Monday, February 3, 2014

BC Court decision in the Bentley "feeding" case (today).

Media Release - February 3, 2014.

The Euthanasia Prevention Coalition is a national non-profit organization that is concerned with protecting people from euthanasia and assisted suicide.

BC court rules fluids and food are basic personal care.

A BC court is releasing (today) its decision in the Bentley case which will determine whether normal feeding (as opposed to tube feeding) is a form of medical treatment that can be withdrawn, causing death by dehydration/starvation.

The Euthanasia Prevention Coalition (EPC) intervened in the Bentley case. We argued that normal feeding has always been considered basic care and we proved that normal feeding is defined as basic care and not medical treatment, throughout the world.

Margaret Bentley is living at the Maplewood Care Facility in Abbotsford BC. The Bentley family petitioned the court to define normal feeding as medical treatment in order to stop feeding her. Bentley is living with dementia and her family claims that a statement in her living will indicated that she would want nourishment or liquids withdrawn in this circumstance.

The Bentley case is complicated by the existence of a second "Living Will" document.

The Maplewood Care Facility, Fraser Health and the BC Ministry of Health argued that BC legislation indicates that normal feeding is defined as basic care and not medical treatment and denying her basic care, contravenes Section 215 of the Criminal Code which concerns the Duty of persons to provide the necessaries of life.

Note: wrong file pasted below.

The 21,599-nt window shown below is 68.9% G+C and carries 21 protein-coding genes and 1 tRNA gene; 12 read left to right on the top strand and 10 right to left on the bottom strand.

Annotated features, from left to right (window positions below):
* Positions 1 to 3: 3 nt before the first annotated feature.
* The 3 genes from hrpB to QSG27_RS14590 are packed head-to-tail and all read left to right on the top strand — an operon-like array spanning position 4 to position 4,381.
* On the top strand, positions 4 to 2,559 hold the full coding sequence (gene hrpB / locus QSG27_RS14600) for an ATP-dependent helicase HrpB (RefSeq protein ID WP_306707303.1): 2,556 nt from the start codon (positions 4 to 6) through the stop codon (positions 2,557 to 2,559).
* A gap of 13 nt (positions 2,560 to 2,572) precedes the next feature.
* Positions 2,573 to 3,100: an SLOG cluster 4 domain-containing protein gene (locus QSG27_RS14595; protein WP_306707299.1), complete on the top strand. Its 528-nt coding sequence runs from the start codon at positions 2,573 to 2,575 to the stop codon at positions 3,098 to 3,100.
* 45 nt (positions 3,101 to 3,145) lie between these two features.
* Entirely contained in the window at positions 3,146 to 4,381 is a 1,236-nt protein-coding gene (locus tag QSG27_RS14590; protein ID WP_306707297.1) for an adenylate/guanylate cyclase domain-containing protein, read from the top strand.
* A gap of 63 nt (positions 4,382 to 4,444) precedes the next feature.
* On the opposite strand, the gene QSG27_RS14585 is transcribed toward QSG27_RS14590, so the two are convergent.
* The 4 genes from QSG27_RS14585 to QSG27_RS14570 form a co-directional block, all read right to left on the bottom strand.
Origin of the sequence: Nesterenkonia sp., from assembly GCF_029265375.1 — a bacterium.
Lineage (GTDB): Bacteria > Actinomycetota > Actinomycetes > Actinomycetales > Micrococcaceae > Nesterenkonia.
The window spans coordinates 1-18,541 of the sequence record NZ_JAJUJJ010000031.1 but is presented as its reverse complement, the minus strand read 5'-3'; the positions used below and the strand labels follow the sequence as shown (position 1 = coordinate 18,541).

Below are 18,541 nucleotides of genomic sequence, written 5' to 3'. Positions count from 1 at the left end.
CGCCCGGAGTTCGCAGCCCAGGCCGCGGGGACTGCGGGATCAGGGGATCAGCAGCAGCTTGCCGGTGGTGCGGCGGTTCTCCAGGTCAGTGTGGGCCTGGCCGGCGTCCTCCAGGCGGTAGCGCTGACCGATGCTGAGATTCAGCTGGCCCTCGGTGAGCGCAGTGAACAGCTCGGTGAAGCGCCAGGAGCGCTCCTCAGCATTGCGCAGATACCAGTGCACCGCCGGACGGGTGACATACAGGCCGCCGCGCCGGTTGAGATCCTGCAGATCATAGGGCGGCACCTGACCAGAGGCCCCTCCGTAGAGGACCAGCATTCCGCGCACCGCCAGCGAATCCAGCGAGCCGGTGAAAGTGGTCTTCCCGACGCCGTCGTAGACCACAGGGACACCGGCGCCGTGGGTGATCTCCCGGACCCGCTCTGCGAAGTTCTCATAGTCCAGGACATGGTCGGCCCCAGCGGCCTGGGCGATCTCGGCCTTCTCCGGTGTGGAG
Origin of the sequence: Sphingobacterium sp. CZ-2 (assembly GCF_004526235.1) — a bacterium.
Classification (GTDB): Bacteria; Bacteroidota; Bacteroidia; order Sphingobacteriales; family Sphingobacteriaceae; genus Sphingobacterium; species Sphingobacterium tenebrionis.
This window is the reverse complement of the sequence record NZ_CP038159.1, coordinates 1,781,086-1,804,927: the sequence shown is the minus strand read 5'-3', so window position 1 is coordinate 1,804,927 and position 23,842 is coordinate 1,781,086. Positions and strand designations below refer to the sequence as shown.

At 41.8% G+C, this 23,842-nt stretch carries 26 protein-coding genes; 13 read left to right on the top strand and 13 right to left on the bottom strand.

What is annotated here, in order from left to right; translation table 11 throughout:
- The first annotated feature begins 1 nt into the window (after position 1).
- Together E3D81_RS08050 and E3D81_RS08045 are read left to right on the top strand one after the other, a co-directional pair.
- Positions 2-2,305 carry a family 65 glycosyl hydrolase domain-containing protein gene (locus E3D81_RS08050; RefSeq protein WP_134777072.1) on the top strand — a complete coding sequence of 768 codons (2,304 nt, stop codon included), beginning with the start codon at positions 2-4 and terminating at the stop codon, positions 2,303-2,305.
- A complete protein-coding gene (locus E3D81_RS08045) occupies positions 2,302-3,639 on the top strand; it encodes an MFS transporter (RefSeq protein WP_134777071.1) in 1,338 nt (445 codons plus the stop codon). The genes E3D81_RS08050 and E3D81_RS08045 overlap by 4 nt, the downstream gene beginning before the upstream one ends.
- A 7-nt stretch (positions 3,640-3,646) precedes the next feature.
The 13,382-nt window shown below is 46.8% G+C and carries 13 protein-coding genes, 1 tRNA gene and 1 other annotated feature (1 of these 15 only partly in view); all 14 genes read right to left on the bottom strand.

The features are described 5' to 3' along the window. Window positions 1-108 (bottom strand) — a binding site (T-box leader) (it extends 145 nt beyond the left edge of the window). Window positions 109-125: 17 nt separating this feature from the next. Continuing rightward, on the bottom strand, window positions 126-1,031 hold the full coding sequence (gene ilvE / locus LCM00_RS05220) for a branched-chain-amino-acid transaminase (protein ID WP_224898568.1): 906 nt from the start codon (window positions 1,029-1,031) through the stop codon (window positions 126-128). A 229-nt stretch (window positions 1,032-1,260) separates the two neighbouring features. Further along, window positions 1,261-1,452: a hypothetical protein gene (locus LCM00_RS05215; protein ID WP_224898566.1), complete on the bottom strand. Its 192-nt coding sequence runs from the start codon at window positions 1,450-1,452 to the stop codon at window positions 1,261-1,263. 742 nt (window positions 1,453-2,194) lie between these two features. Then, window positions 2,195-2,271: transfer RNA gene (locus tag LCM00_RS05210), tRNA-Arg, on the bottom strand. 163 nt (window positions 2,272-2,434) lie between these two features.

EPC expects that the court will recognize the duty of persons to provide the basic necessaries of life and allow normal feeding to continue.

If the court orders the withdrawal of normal feeding, Bentley would die from dehydration/ starvation and the lives of other people who require assisted feeding would be put at risk.

For more information contact:
Hugh Scher, (Toronto) EPC Legal Counsel: (416) 816-6115 –
Dr Will Johnston, (Vancouver) EPC-BC Chair: (604) 220-2042 –
Alex Schadenberg, (London) EPC Executive Director: (519) 851-1434 –

Link to articles:
Spoon feeding is basic care.
If spoon feeding is no longer a right, I will be afraid for my life.


James Park said...

With careful safeguards, what do we think about ending the feeding of patients with dementia? Might this ever become a choice we would make for ourselves? Here is a chapter that offers 12 safeguards for making wise decisions about patients whose meaningful lives are over:

Alex Schadenberg said...

Dear James:

Your comments are not possible considering that Margaret Bentley is incompetent and the family was asking to withdraw normal feeding (not artificial feeding). Canadian law requires the provision of the Basic Necessaries of Life.

Lynda said...

The distinction between "artificial" feeding and "normal" feeding is rather artificial. If a person is unable to swallow, for instance, he or she ought not to be denied food because the mode of feeding requires more intermediate steps (which are not in themselves immoral) than if he were able to swallow. Feeding a person with certain conditions, or a person who is unconscious necessarily involves different elements in the process but the fundamentals of the action are the same. Unless there is some evil (objective) involved in the mode of feeding, the moral requirement to feed a person, any person, is paramount and cannot be overruled. And a previous instruction by a person not to feed him in a given set of circumstances ought never to be acknowledged or enforced by a man-made law as it is a violation of the Natural Law. There are also several other reasons why such laws ought never be enacted including it being an effective charter for murder.